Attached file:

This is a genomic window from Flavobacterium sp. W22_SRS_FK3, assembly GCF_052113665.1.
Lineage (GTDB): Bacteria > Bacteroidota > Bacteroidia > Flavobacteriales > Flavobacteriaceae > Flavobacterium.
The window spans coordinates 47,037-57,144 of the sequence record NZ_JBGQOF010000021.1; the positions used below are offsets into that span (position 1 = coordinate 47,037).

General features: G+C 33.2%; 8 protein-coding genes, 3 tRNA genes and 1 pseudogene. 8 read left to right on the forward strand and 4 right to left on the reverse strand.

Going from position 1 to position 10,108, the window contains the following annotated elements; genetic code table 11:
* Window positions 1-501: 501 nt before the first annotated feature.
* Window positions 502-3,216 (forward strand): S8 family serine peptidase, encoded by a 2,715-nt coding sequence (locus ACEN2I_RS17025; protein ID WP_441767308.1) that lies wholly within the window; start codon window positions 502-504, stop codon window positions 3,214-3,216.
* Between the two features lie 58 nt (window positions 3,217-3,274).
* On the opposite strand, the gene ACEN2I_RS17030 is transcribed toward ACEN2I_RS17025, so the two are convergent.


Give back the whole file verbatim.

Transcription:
This is a genomic window from Flavobacterium sp. W22_SRS_FK3, assembly GCF_052113665.1.
Lineage (GTDB): Bacteria > Bacteroidota > Bacteroidia > Flavobacteriales > Flavobacteriaceae > Flavobacterium.
The window spans coordinates 47,037-57,144 of the sequence record NZ_JBGQOF010000021.1; the positions used below are offsets into that span (position 1 = coordinate 47,037).

General features: G+C 33.2%; 8 protein-coding genes, 3 tRNA genes and 1 pseudogene. 8 read left to right on the forward strand and 4 right to left on the reverse strand.

Going from position 1 to position 10,108, the window contains the following annotated elements; genetic code table 11:
* Window positions 1-501: 501 nt before the first annotated feature.
* Window positions 502-3,216 (forward strand): S8 family serine peptidase, encoded by a 2,715-nt coding sequence (locus ACEN2I_RS17025; protein ID WP_441767308.1) that lies wholly within the window; start codon window positions 502-504, stop codon window positions 3,214-3,216.
* Between the two features lie 58 nt (window positions 3,217-3,274).
* On the opposite strand, the gene ACEN2I_RS17030 is transcribed toward ACEN2I_RS17025, so the two are convergent.